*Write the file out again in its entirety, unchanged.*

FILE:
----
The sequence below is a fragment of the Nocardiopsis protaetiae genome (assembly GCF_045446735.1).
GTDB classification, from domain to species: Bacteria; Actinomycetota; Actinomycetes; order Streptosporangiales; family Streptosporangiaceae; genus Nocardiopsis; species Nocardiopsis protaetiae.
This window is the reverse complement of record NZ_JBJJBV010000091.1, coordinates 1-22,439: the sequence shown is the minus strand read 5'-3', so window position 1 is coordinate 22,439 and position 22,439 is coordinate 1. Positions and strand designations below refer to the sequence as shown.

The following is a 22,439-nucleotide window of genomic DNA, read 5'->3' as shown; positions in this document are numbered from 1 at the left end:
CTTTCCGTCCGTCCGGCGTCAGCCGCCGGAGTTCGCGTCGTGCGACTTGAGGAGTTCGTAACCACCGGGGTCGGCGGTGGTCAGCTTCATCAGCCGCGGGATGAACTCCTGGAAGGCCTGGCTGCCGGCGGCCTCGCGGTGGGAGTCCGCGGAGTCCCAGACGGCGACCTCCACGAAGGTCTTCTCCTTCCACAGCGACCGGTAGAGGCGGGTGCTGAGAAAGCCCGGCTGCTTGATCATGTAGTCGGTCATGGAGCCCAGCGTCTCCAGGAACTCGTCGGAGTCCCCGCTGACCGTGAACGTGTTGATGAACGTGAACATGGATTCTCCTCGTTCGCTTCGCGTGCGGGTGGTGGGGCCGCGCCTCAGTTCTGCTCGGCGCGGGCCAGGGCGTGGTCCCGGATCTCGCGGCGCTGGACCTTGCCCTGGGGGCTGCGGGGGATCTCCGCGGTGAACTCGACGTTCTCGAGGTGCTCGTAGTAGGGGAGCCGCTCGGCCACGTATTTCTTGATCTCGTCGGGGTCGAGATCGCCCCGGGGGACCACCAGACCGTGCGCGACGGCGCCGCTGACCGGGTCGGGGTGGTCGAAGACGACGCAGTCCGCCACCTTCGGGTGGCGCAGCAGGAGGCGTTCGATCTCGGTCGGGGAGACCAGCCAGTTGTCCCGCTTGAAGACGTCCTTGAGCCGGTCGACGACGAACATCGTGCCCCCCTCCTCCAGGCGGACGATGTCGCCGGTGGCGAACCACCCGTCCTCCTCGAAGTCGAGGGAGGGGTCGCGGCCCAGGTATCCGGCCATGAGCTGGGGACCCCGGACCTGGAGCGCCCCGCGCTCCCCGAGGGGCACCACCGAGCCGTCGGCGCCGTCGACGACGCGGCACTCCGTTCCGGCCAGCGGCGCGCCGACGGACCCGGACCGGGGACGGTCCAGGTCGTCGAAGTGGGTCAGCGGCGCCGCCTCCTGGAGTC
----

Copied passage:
The sequence below is a fragment of the Nocardiopsis protaetiae genome (assembly GCF_045446735.1).
GTDB classification, from domain to species: Bacteria; Actinomycetota; Actinomycetes; order Streptosporangiales; family Streptosporangiaceae; genus Nocardiopsis; species Nocardiopsis protaetiae.
This window is the reverse complement of record NZ_JBJJBV010000091.1, coordinates 1-22,439: the sequence shown is the minus strand read 5'-3', so window position 1 is coordinate 22,439 and position 22,439 is coordinate 1. Positions and strand designations below refer to the sequence as shown.

The following is a 22,439-nucleotide window of genomic DNA, read 5'->3' as shown; positions in this document are numbered from 1 at the left end:
CTTTCCGTCCGTCCGGCGTCAGCCGCCGGAGTTCGCGTCGTGCGACTTGAGGAGTTCGTAACCACCGGGGTCGGCGGTGGTCAGCTTCATCAGCCGCGGGATGAACTCCTGGAAGGCCTGGCTGCCGGCGGCCTCGCGGTGGGAGTCCGCGGAGTCCCAGACGGCGACCTCCACGAAGGTCTTCTCCTTCCACAGCGACCGGTAGAGGCGGGTGCTGAGAAAGCCCGGCTGCTTGATCATGTAGTCGGTCATGGAGCCCAGCGTCTCCAGGAACTCGTCGGAGTCCCCGCTGACCGTGAACGTGTTGATGAACGTGAACATGGATTCTCCTCGTTCGCTTCGCGTGCGGGTGGTGGGGCCGCGCCTCAGTTCTGCTCGGCGCGGGCCAGGGCGTGGTCCCGGATCTCGCGGCGCTGGACCTTGCCCTGGGGGCTGCGGGGGATCTCCGCGGTGAACTCGACGTTCTCGAGGTGCTCGTAGTAGGGGAGCCGCTCGGCCACGTATTTCTTGATCTCGTCGGGGTCGAGATCGCCCCGGGGGACCACCAGACCGTGCGCGACGGCGCCGCTGACCGGGTCGGGGTGGTCGAAGACGACGCAGTCCGCCACCTTCGGGTGGCGCAGCAGGAGGCGTTCGATCTCGGTCGGGGAGACCAGCCAGTTGTCCCGCTTGAAGACGTCCTTGAGCCGGTCGACGACGAACATCGTGCCCCCCTCCTCCAGGCGGACGATGTCGCCGGTGGCGAACCACCCGTCCTCCTCGAAGTCGAGGGAGGGGTCGCGGCCCAGGTATCCGGCCATGAGCTGGGGACCCCGGACCTGGAGCGCCCCGCGCTCCCCGAGGGGCACCACCGAGCCGTCGGCGCCGTCGACGACGCGGCACTCCGTTCCGGCCAGCGGCGCGCCGACGGACCCGGACCGGGGACGGTCCAGGTCGTCGAAGTGGGTCAGCGGCGCCGCCTCCTGGAGTC